Contact Us

Ilae Facebook Ilae Twitter

Epilepsy Genes

International League Against Epilepsy

Commission Report

Commission on Genetics
Date: January, 2003
Report By: Jeffrey Noebels, M.D., Ph.D., Chair

Commission Members

Elving Anderson, USA
Samuel Berkovic, Australia
Olivier Dulac, France
Mogens Friis, Denmark
Mark Gardiner, Great Britain
Shinichi Hirose, Japan
Satish Jain, India
Dick Lindhout , Netherlands
Iscia Lopes-Cendes, Brazil
Jeffrey Noebels, USA
Ruth Ottman, USA
Alejandro Scaramelli, Uruguay
Jose Serratosa, Spain
Ortrud Steinlein, Germany
Federico Zara, Italy


To advise the ILAE executive on ways to support the international search for genes that raise the risk of epilepsy, to encourage genetic research that can improve epilepsy diagnosis and therapy, and to educate clinicians, individuals with epilepsy, and their families about genetic advances in epilepsy.


  1. To organize the search for human epilepsy genes on a worldwide scale through broad participation by members of ILAE chapters.
  2. To prioritize complex epilepsies suitable for multicenter collaborative gene mapping studies.
  3. To make the results of genetic research on the epilepsies readily accessible to clinicians.
  4. To improve the public understanding of genetic factors in epilepsy.
  5. To work with related ILAE commissions to increase understanding of newly identified genes and their role in basic mechanisms of epileptogenesis and anti-epileptogenesis.

Summary of Activities for 2002


Workshop on Complex Genetic Epilepsies

In prior years our commission has emphasized the search for large families that have a number of relatives with epilepsy. This approach has led to the identification of more than 20 specific genes in which a mutation is linked to the pathogenesis of epilepsy. Many of the more common epilepsies, however, show an increased risk for epilepsy but at a level that does not fit a simple mode of inheritance. In the fall of 2000 a commission task force (Anderson, Berkovic, Gardiner, Leppert, Ottman, Noebels) initiated plans for a workshop dealing with this problem, and the Commission organized the 2 day workshop over the last year.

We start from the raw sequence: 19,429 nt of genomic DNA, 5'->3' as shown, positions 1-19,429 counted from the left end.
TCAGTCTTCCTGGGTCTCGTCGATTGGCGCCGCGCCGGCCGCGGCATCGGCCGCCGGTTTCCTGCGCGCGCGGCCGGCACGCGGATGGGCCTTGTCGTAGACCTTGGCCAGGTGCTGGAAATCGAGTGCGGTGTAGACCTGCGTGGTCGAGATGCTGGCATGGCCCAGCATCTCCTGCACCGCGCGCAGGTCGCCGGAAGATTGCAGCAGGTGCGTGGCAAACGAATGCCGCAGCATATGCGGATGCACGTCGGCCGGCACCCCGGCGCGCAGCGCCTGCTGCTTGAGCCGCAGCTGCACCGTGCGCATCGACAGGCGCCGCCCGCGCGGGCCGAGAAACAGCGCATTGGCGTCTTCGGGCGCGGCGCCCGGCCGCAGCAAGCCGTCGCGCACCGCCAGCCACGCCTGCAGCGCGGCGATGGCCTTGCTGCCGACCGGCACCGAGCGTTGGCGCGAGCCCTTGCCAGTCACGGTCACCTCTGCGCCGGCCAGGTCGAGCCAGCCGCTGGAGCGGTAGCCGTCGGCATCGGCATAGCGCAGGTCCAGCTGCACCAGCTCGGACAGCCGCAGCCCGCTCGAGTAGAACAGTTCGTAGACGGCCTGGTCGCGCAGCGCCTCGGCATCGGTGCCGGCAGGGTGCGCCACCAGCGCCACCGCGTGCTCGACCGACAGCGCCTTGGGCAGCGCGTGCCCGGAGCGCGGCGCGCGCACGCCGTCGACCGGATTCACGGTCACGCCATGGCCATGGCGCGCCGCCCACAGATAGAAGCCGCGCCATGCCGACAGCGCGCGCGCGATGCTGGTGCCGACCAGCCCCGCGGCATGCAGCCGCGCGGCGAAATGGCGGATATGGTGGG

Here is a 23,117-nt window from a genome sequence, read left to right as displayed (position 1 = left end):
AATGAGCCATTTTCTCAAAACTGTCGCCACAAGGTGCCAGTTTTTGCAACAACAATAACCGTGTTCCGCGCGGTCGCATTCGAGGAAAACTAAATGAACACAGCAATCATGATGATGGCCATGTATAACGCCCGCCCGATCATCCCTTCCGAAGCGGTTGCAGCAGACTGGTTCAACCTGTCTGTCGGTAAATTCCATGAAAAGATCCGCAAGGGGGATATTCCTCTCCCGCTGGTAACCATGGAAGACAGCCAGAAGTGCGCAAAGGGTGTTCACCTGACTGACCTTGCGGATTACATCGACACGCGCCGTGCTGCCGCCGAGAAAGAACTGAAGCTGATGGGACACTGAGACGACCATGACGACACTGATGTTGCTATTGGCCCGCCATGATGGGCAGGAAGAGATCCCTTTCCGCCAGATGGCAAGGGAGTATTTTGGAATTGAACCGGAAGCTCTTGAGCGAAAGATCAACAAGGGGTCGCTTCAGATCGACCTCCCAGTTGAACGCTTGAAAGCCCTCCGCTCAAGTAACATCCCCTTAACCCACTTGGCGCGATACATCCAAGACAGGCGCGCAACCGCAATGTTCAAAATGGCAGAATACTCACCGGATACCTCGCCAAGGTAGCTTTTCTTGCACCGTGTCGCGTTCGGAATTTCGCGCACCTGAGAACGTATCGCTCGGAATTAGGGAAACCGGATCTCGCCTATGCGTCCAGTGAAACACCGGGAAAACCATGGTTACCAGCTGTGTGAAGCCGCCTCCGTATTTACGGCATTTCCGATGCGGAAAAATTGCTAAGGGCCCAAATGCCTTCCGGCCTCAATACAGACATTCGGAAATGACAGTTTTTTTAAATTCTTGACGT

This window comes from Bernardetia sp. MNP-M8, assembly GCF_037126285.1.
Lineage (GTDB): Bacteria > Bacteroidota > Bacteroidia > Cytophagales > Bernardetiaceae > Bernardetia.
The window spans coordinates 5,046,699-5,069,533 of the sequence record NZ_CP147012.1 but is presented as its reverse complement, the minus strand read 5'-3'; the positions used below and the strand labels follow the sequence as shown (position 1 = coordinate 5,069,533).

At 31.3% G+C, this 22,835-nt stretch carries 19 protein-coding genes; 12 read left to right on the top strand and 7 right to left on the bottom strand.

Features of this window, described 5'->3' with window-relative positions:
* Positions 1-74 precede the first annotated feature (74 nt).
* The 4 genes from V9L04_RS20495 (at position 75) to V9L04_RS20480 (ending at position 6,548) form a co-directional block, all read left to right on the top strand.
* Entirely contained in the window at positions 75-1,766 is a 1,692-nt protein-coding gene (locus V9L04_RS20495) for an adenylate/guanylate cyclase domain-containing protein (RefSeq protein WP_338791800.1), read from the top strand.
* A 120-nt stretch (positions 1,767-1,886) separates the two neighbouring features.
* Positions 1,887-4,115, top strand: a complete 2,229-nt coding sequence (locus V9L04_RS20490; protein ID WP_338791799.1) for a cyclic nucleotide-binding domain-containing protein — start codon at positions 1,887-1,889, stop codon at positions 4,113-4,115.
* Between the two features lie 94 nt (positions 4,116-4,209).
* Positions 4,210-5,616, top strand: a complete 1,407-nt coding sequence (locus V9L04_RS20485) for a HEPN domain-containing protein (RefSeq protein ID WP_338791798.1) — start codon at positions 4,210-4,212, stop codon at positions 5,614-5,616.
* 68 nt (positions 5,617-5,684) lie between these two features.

The workshop, “Molecular Analysis of Complex Genetic Epilepsies� was convened in Bethesda, MD on January 30-February 1, 2002. Major additional funding was provided by NIH/NINDS, with additional support from the American Epilepsy Society and from the ILAE Commission on the Search for Epilepsy Genes.

Forty clinicians and scientists from a dozen countries discussed epilepsy in terms of its classification, epidemiology, evidence for genetic etiology, neurobiology, phenotype/genotype correlations, and the use of linkage and association studies to identify genes that contribute to the susceptibility for epilepsy. The ultimate goal is to understand the underlying pathogenetic mechanisms and thus help to develop genomics-based means of intervention and therapy.

In a final session the participants discussed strategies for developing large-scale collaborative efforts to identify families, collect DNA samples, and analyze the data using molecular and statistical methods. The priority setting for specific phenotypes, as well as the timing and coordination of the efforts that would be required for such a large-scale research undertaking have not been fully established. The commission will continue to discuss the advantages and obstacles to a world wide collaborative project during the coming year.

A full length report of this workshop appeared in Epilepsia (October, 2002).

Commission Meeting at the European Epilepsy Congress in Madrid, October 2002.

The Commission met again at the European Epilepsy Congress in Madrid. Proposals for several project were reviewed, including:

  1. Formation of an International Consortium on Idiopathic Inherited Epilepsies
  2. Implementation of the Genetics Commission Website, featuring descriptions of defined clinical genetic epilepsy syndromes, as well as lists of genetic epilepsy specialists by country
  3. A classification scheme of genetic epilepsies to be submitted to the ILAE Classification Committee for further consideration, and
  4. Formulation of proposal for a Genetics Program at the Tunis meeting, tentatively entitled “Genetic Research in Mediterranean Countries�.

There is a continuing effort to implement specific projects previously represented on the Commission, including malformations, pregnancy, teratogenetics, and genetic counseling. This may involve a recommendation to the Executive Committee in the coming year for creation of a new commission or subcommissions.

Future Activities for 2003

Interaction with other ILAE Commissions

The Genetics Commission is working closely with the Commission on Classification of the Epilepsies to ensure an authoritative integration of specific categories of inherited epilepsy into the classification scheme. This work will be published on the website.

Interaction with ILAE Chapters

Thirty chapters (29 ILAE and one IBE) have designated representatives to the Gene Search Program. These responses can provide opportunities for cooperation among neighboring chapters and also partnerships between developed and developing countries. The participants will be listed on the new website in the coming year.

Regional Workshops on the Search for Epilepsy Genes